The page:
Tag Archive - Pacing

3 Ways to Test the Tension and Pacing in Your Scenes

This week editor Linda Clare continues our look into Fatal Flaw #7—Lack of Pacing and Tension. Infusing our fiction with strong pacing and gripping tension has much to do with leaving out boring bits and keeping readers riveted to compelling characters. It’s not just about plot.

Last week editor Rachel Starr Thomson introduced our month’s look at Fatal Flaw #7 —Lack of Pacing and Tension, and we saw how the choice of words and rhythm of sentences can affect pacing and tension.

This week, let’s take a look at the ways pacing and tension play out at the scene level. Your first draft may contain lots of unnecessary scenes. But when you revise, test your draft against these three points when deciding if a scene should stay or be cut (or reworked).

Five Easy Plot Points

Whether you’re a plotter or a pantster, there will come a time when you need to be sure you maintain tension in the story by identifying the five most important scenes in the entire story. These scenes are often called PLOT POINTS—scenes that radically alter the course of the story.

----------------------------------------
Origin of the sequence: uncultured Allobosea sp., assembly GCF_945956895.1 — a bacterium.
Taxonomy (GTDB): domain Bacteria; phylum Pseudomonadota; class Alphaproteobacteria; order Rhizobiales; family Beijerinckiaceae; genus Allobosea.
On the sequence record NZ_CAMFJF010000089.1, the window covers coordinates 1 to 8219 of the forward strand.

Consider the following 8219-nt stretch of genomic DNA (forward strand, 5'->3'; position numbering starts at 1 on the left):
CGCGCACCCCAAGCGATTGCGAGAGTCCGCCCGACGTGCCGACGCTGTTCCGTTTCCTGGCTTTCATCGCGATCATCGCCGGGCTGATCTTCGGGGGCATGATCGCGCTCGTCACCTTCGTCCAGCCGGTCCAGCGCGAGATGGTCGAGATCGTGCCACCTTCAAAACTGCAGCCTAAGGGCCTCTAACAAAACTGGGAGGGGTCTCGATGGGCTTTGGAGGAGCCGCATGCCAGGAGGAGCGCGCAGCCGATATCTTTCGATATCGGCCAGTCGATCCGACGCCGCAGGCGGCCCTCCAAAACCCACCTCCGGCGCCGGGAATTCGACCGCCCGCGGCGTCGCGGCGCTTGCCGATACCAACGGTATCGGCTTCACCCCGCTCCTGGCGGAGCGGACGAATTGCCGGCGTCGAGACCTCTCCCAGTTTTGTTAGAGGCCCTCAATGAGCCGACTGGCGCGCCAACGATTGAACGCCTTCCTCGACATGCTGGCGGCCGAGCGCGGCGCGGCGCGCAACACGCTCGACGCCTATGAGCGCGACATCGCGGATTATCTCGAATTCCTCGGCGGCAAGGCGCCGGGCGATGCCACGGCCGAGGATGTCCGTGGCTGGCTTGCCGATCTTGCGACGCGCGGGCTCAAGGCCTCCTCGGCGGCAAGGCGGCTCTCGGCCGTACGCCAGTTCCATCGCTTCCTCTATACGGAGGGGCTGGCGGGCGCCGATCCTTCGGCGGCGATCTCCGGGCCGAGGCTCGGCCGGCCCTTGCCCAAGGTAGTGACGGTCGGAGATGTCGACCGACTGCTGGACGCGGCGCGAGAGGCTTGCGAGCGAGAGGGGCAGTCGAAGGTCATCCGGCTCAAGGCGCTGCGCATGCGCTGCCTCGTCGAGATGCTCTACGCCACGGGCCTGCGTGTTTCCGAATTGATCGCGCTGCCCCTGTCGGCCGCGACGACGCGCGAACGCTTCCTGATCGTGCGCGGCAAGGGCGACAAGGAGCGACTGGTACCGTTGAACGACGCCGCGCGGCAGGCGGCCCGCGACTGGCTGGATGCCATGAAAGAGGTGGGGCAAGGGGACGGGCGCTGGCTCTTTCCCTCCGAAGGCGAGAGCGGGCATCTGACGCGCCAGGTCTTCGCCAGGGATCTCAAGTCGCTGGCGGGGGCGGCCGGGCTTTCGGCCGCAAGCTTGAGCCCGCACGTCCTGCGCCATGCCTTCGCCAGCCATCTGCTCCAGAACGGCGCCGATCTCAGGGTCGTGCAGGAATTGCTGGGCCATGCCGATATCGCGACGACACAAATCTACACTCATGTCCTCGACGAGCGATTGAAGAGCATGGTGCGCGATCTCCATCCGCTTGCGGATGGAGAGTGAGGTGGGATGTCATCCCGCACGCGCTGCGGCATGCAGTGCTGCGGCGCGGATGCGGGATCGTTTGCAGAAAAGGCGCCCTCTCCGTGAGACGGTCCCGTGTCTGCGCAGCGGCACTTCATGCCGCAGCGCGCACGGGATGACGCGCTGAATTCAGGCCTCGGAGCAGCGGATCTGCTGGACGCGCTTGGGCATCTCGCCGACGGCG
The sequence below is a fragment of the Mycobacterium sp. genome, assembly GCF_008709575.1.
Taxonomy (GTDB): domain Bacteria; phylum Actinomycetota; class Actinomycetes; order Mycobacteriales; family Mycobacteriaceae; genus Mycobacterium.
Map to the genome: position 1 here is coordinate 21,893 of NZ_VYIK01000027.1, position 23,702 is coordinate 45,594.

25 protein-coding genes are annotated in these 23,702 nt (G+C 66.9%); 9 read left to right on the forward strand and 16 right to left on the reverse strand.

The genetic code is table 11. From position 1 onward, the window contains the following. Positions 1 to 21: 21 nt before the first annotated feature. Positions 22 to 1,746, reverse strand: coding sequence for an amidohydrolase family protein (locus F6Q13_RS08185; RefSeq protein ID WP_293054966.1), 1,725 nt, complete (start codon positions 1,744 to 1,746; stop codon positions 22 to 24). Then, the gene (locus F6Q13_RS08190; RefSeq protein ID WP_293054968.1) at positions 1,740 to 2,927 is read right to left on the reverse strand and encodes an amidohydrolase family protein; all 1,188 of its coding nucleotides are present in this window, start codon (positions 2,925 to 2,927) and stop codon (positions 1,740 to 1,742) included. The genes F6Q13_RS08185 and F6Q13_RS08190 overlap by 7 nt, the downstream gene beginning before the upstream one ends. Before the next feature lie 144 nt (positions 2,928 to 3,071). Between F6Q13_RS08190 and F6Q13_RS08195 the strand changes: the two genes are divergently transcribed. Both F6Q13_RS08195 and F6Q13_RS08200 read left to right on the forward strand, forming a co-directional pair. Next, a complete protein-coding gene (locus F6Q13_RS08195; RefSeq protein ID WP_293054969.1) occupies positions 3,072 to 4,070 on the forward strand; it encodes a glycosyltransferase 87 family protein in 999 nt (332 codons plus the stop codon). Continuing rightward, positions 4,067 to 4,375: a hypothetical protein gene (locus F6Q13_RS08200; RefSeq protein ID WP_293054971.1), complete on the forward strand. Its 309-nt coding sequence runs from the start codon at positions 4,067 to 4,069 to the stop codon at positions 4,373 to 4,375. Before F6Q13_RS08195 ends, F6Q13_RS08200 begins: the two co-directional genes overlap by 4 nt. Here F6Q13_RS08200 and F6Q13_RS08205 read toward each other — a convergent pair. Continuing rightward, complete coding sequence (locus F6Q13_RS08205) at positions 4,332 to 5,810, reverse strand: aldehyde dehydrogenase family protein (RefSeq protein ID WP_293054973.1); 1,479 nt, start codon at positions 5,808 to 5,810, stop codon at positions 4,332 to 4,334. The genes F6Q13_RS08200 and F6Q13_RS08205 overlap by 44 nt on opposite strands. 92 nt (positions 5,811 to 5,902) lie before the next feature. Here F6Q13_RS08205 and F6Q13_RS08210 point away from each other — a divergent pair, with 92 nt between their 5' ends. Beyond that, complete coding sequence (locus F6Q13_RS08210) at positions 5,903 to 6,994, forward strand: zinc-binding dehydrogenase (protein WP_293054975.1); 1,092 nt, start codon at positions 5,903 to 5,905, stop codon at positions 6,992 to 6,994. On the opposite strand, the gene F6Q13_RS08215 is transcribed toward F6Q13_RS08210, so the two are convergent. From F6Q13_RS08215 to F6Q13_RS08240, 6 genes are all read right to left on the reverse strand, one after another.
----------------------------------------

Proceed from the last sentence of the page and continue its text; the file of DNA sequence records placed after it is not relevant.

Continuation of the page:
If you aren’t sure how to identify a plot-point scene, you might try writing one summary sentence for each scene in your story. I have counseled my students to use three-by-five cards or sticky notes, to enable them to string the story in a timeline, then stand back to see the way the story moves. When you see the forest instead of the trees, you get a better idea of the pacing and tension. Continue Reading…

How Fiction Writers Can Ramp Up Tension and Pacing

This month our editors are going to tackle Fatal Flaw #7—Lack of Pacing and Tension. Rarely are fiction writers taught how to pace a story or how to create tension. These two important components are essential considerations, and it’s often easy to spot when a story or a novel’s scene lacks them. But not so easy to know how to fix the problems. So Rachel Scott Thomson begins our practical look at fixing this fatal flaw.

Pacing. It’s important. You know how sometimes you can’t put a book down—how the pages turn all by themselves as your heart rate speeds up and your eyes get wider and the book gets closer and closer to your nose?

Yeah, pacing does that. Books that use pacing really well—thriller novels and their kin—leave us feeling like we need a nap. Or therapy. Continue Reading…

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